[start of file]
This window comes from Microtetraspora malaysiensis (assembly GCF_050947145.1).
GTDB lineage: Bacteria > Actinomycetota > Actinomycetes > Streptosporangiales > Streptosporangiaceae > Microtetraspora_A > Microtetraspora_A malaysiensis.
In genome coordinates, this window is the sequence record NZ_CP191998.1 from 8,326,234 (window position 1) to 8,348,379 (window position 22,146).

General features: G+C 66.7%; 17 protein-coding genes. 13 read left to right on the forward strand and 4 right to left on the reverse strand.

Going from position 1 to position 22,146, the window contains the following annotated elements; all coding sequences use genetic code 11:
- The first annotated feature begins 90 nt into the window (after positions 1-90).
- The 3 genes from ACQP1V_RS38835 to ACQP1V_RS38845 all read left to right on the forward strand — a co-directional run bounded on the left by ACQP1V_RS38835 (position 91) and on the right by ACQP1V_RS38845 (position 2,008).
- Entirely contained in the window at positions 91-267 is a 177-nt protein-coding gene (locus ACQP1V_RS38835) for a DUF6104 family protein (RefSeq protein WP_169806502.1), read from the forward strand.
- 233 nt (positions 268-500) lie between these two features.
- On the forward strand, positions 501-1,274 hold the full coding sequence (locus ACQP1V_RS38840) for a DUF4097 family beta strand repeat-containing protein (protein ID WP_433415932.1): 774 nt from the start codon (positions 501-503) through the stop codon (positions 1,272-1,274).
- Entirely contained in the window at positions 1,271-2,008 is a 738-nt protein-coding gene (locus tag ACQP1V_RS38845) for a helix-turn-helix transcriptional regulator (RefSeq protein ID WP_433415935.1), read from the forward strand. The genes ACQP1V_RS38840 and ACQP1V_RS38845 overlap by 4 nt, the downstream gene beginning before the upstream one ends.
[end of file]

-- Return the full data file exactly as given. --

This window comes from Microtetraspora malaysiensis (assembly GCF_050947145.1).
GTDB lineage: Bacteria > Actinomycetota > Actinomycetes > Streptosporangiales > Streptosporangiaceae > Microtetraspora_A > Microtetraspora_A malaysiensis.
In genome coordinates, this window is the sequence record NZ_CP191998.1 from 8,326,234 (window position 1) to 8,348,379 (window position 22,146).

General features: G+C 66.7%; 17 protein-coding genes. 13 read left to right on the forward strand and 4 right to left on the reverse strand.

Going from position 1 to position 22,146, the window contains the following annotated elements; all coding sequences use genetic code 11:
- The first annotated feature begins 90 nt into the window (after positions 1-90).
- The 3 genes from ACQP1V_RS38835 to ACQP1V_RS38845 all read left to right on the forward strand — a co-directional run bounded on the left by ACQP1V_RS38835 (position 91) and on the right by ACQP1V_RS38845 (position 2,008).
- Entirely contained in the window at positions 91-267 is a 177-nt protein-coding gene (locus ACQP1V_RS38835) for a DUF6104 family protein (RefSeq protein WP_169806502.1), read from the forward strand.
- 233 nt (positions 268-500) lie between these two features.
- On the forward strand, positions 501-1,274 hold the full coding sequence (locus ACQP1V_RS38840) for a DUF4097 family beta strand repeat-containing protein (protein ID WP_433415932.1): 774 nt from the start codon (positions 501-503) through the stop codon (positions 1,272-1,274).
- Entirely contained in the window at positions 1,271-2,008 is a 738-nt protein-coding gene (locus tag ACQP1V_RS38845) for a helix-turn-helix transcriptional regulator (RefSeq protein ID WP_433415935.1), read from the forward strand. The genes ACQP1V_RS38840 and ACQP1V_RS38845 overlap by 4 nt, the downstream gene beginning before the upstream one ends.